Live blogging Saddleback forum 4 August 16, 2008Posted by Zack in California | write a comment
Make sure you watch the forum on C-SPAN, not Fox. Then you get to watch the super hip Saddleback band that comes on during the breaks.
That was sarcasm. This church was formed in the 80’s. So this is a boomer-based megachurch.Tags: barack obama, John McCain, Rick Warren
Live blogging Saddleback forum 3 August 16, 2008Posted by Zack in California | 1 comment
OK. I think Obama actually really blew the abortion answer. Warren teed it right up for him. Obama should have strongly supported a woman’s right to choose (his position) while coming out very strong for “life.” But he just kind of mumbled on that one.
I know that several evangelical leaders recently gave his staff plenty of preparation for how to win the hearts of evangelicals on “life” while sticking with his support for Roe V. Wade, specifically for this Saddleback event. Maybe those staffers do not have direct access to Barack for debate prep? Barack would have benefited from a heavy dose of their direct involvement in his prep.Tags: barack obama, John McCain, Rick Warren
Live blogging Saddleback forum 2 August 16, 2008Posted by Zack in California | write a comment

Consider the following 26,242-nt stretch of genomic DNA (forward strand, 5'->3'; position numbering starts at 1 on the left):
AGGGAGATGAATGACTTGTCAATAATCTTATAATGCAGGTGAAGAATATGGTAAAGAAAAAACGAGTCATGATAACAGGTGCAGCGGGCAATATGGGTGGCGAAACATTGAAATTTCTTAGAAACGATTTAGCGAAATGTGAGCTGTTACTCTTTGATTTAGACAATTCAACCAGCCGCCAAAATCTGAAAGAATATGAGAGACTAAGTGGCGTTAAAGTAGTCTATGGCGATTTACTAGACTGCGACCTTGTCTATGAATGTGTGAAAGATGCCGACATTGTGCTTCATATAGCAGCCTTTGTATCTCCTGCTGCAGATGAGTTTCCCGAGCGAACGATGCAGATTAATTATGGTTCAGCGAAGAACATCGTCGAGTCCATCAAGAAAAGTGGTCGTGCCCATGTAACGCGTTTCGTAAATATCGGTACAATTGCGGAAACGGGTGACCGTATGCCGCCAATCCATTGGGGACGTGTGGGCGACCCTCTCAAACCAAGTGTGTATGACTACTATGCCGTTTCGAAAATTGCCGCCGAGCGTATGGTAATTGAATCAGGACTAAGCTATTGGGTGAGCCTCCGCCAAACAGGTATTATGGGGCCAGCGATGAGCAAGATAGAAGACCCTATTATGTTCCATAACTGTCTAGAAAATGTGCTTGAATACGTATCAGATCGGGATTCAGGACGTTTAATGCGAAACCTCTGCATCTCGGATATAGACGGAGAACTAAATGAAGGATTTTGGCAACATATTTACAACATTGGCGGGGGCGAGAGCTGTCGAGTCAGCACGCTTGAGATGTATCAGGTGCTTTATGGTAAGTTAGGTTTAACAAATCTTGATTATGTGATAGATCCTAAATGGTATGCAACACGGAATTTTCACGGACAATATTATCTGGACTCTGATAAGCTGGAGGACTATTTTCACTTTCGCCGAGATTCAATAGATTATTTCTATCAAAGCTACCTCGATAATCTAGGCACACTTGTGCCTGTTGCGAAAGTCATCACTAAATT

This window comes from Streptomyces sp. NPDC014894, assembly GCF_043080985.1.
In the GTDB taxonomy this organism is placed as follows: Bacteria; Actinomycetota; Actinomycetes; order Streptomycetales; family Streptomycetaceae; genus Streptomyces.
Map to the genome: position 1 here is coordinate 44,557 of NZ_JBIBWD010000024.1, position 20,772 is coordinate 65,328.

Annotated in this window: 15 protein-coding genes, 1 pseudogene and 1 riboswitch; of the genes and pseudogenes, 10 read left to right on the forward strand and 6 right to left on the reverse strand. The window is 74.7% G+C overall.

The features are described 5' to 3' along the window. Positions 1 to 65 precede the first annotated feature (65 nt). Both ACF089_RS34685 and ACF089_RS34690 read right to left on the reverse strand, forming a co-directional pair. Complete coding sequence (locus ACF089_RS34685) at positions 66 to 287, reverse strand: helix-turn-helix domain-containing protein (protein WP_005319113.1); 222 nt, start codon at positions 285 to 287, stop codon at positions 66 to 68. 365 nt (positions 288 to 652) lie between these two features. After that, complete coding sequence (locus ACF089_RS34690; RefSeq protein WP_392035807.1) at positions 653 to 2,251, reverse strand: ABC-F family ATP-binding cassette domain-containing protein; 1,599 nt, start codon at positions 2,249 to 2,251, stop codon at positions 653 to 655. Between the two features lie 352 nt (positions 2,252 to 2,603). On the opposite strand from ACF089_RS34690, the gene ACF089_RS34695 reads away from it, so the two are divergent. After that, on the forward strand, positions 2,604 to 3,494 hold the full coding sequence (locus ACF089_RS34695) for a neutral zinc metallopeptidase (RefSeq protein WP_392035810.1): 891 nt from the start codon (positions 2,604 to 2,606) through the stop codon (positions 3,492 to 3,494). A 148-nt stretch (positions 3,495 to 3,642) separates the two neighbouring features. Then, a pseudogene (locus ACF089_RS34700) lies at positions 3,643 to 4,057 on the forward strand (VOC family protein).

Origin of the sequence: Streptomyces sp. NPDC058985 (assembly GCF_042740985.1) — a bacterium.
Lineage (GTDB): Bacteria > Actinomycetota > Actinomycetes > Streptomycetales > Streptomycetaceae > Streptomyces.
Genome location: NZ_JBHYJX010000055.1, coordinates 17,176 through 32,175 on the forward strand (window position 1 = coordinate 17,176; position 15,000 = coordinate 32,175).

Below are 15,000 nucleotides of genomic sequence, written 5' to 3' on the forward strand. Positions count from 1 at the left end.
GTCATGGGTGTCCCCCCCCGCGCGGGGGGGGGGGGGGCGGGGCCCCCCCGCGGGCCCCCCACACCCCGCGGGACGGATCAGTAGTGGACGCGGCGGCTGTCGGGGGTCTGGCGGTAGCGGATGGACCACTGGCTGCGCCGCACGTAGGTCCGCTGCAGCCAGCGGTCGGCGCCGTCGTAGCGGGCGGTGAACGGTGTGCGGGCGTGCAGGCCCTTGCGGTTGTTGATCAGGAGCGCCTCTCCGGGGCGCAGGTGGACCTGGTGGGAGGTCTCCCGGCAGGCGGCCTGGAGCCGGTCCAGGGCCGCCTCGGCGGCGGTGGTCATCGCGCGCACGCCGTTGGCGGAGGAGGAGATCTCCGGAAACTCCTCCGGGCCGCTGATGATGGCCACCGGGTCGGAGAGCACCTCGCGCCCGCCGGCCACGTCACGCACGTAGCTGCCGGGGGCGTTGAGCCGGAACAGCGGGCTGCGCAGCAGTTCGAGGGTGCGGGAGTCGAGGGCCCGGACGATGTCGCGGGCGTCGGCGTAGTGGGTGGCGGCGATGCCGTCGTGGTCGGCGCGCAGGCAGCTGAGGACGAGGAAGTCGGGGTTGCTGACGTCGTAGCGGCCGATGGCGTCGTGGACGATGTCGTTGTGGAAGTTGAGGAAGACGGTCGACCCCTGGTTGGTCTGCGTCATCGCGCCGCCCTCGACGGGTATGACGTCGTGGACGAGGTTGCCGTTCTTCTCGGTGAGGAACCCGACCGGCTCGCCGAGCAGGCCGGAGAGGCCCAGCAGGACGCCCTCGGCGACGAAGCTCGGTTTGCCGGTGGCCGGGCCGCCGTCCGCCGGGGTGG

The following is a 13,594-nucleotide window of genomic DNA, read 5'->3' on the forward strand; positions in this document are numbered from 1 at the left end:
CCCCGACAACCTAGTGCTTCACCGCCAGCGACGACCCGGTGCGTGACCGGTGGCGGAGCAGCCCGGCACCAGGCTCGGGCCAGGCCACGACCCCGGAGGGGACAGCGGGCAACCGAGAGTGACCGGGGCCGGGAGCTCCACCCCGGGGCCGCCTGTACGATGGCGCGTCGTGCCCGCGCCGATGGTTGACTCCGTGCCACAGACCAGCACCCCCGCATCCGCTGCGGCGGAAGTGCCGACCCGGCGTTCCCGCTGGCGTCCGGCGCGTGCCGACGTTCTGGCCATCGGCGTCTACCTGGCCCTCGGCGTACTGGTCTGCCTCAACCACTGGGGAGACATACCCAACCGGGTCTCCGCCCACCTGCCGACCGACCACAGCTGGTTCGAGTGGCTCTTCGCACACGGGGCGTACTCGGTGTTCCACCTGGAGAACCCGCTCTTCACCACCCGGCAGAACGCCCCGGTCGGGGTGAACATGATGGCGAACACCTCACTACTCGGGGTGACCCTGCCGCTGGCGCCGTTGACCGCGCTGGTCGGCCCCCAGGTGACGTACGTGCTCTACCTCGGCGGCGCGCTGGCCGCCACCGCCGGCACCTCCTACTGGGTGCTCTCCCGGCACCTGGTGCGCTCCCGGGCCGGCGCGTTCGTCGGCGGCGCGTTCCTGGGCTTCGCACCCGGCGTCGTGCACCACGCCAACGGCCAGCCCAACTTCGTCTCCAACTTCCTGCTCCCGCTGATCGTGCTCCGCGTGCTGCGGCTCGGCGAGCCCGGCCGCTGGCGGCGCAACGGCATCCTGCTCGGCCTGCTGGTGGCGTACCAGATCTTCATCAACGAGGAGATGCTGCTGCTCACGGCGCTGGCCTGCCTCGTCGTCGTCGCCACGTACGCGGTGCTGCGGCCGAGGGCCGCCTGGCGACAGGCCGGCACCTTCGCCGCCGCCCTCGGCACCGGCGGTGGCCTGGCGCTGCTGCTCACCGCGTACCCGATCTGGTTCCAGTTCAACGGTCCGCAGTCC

Notice the applause when Barack said he was against an amendment against gay marriage?
Oh — and just were a lot more applause for civil rights for gays.
Of course, as expected, there were also applause for Barack’s anti-gay marriage answer, “marriage is between a man and a woman.”
Live blogging Saddleback forum 1 August 16, 2008Posted by Zack in California | 5 comments
Obama is absolutely going to kill McCain in this Saddleback forum. He already has just in the first few minutes. He just threw out a phrase made popular by Rick Warren’s purpose driven life, “It’s not about me.” He did it naturally, just like he was on exactly the same wavelength as this mass of white suburban evangelicals who have ALL read Warren’s book.
In other words, he is culturally bonding with these folks easily and naturally just like Bush did.
In his campaign, McCain has already made clear that he has no idea who these people are. I’ve heard about a number of conservative evangelical leaders—even those who have endorsed McCain—who can not even get their calls returned by McCain campaign staffers let alone McCain himself. Meanwhile, Obama has met and spoken with many of the same leaders—yes, even those who have endorsed McCain. Obama staffers are actively seeking input from key evangelical leaders including those who have not endorsed.